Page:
When Thangobrind the jeweller heard the ominous cough, he turned at once upon that narrow way. A thief was he, of very high repute, being patronized by the lofty and elect, for he stole nothing smaller than the Moomoo's egg, and in all his life stole only four kinds of stone--the ruby, the diamond, the emerald, and the sapphire; and, as jewellers go, his honesty was great. Now there was a Merchant Prince who had come to Thangobrind and had offered his daughter's soul for the diamond that is larger than the human head and was to be found on

the lap of the spider-idol, Hlo-hlo, in his temple of Moung-ga-ling; for he had heard that Thangobrind was a thief to be trusted.


Phantastik (Horror)Carmilla

Upon a paper attached to the Narrative which follows, Doctor Hesselius has written a rather elaborate note, which he accompanies with a reference to his Essay on the strange subject which the MS. illuminates.

This mysterious subject he treats, in that Essay, with his usual learning and acumen, and with remarkable directness and condensation. It will form but one volume of the series of that extraordinary man's collected papers.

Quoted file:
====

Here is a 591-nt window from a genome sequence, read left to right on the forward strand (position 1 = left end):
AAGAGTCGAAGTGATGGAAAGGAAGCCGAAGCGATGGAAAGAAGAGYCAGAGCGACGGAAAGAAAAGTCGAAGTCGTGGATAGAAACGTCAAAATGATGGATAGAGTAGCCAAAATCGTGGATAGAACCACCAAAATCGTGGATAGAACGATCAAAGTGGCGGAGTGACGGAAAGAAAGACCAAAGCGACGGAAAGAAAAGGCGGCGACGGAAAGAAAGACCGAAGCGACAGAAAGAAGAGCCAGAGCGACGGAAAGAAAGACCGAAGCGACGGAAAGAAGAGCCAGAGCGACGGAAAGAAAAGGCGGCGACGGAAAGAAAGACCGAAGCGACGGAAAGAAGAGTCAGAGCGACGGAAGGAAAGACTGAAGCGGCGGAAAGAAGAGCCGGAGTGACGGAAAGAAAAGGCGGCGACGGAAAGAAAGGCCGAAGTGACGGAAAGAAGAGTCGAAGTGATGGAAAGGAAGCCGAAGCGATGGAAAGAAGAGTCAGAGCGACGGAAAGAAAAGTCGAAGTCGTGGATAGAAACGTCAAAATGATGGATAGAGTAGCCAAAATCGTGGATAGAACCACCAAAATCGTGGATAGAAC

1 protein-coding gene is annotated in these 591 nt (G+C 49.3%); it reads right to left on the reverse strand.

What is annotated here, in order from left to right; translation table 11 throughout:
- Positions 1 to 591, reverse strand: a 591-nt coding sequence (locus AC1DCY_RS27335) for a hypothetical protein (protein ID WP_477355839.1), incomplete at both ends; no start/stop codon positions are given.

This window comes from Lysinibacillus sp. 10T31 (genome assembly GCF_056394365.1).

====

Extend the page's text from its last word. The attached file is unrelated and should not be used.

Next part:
As I publish the case, in this volume, simply to interest the "laity," I shall forestall the intelligent lady, who relates it, in nothing; and after due consideration, I have determined, therefore, to abstain from presenting any précis of the learned Doctor's reasoning, or extract from his statement on a subject which he describes as "involving, not improbably, some of the profoundest arcana of our dual existence, and its intermediates."

I was anxious on discovering this paper, to reopen the correspondence commenced by Doctor Hesselius, so many years before, with a person so clever and careful as his informant seems to have been. Much to my regret, however, I found that she had died in the interval.

She, probably, could have added little to the Narrative which she communicates in the following pages, with, so far as I can pronounce, such conscientious particularity.